It was important to Eli to make an artisanal wine that was in touch with nature. He loves the idea of producing what you eat and being at one with the countryside. He does not like consumerism or wines produced in bulk. This worldview is very much integrated with his Judaism, too. Therefore, the necessary equipment was purchased to make small-scale lot, hand-crafted wines.
He explains: “We are not businessmen first, we are winemakers offering a product true to our region to Jews who may be tired of drinking standardized industrial and, unfortunately, soulless wines.”
The first wine was called Chianti Primize from the 2014 vintage. Primize refers to the first fruits (or bikurim). The stylish label shows Lara’s father, Giustino, carrying a large container of wine for a picnic.
The backbone of the wine is Sangiovese, which is the main grape of Tuscany. This variety provides the aromas and acidity sought after in Tuscan wines. Eli added a little Merlot to give flesh and roundness, and a local variety called Ciliegiolo to provide color. He sources the fruit from vineyards on a high southsouthwest facing hill not far from the winery near a town called Peccioli.
His raison d’être is to make an elegant wine, aromatic and good with food. I found their first effort eminently more satisfying than most of the Italian kosher wines I have tasted to date. It has good herbal and cherry notes, with a hint of ripe berries, is soft in the mouth and has a well-balanced finish. A very promising first wine, but no winery should be judged from one wine from only one vintage. It will be interesting to see how the winery develops in the coming years.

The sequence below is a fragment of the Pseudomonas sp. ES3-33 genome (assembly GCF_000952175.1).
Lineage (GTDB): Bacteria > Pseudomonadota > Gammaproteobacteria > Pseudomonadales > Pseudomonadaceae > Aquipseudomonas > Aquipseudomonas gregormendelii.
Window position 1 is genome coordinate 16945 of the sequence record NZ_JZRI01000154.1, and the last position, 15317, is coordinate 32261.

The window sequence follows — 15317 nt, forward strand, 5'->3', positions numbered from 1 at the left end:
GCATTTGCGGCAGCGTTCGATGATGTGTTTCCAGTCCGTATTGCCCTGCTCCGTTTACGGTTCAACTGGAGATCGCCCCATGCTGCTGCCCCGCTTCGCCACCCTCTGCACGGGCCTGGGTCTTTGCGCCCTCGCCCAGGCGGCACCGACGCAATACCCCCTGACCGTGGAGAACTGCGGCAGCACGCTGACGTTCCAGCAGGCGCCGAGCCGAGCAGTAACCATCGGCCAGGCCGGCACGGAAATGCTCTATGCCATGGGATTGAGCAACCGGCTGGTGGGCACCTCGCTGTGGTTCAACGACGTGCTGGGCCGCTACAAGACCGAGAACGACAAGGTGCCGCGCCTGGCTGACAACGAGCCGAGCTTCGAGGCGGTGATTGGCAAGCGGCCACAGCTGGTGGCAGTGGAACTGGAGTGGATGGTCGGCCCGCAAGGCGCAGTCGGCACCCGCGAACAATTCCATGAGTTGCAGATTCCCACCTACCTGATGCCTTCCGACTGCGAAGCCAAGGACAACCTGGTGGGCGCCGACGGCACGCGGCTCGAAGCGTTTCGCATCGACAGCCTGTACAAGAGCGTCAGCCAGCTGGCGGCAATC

In the first year they made 12,000 bottles. There are plans to grow the winery to about 20,000 to 25,000 bottles with five different wines, including a white and a rosé.
In fact, Casciano Alta is not far from Livorno, a coastal port town that bustles with energy. Eli says, “It reminds me of Israel with a Tuscan twist.”
Livorno is the town where my family came from, and Moses Montefiore was born there. It is from there that the Gauthiers are able to purchase kosher meat. Before World War II, one-third of the total population was Jewish. Today, only a small Jewish population remains, but it is an active community, with a minyan every day.
Eli Gauthier has an easy-going, friendly personality and a slightly romantic nature. However, he is also not afraid of hard work and has the drive to fulfill his dreams. These days, he spends six months at the winery in Tuscany and six months in Strasbourg, where he studies full-time in a beit midrash. He says that making wine allows him to be close to nature and feel the divine presence around him. Wine is a combination of nature and the human religious supervision. In short, his winemaking reinforces his Judaism and vice versa.
He loves to cook and has the same passion for food that he has for wine. He is working on a tasting room with a small kitchen to offer kosher Tuscan food made from vegetables he and Lara have grown in their orchards and their own olive oil. It sounds like it will be a must-visit venue.
I was interested to know the style of wines he likes. He told me his preference is for white wines from Alsace and crus Beaujolais reds. As far as Israel is concerned, he likes Domaine Netofa because of their focus on Mediterranean varieties and finesse. He also admires the way Tzora Vineyards make elegant wines from the classic European varieties. Best of all is Capcanes, from the Monsant region of Spain, especially the Flor de Flor.
Eli and Lara would like to illustrate that it is possible to be religious, be a good Jew, work with nature and avoid the rat race. Theirs is a story of wine, vineyards, nature and Judaism. They are making dreams come true under the Tuscan sun.
Adam Montefiore works for Carmel Winery and regularly writes about wine for Israeli and international publications. email@example.com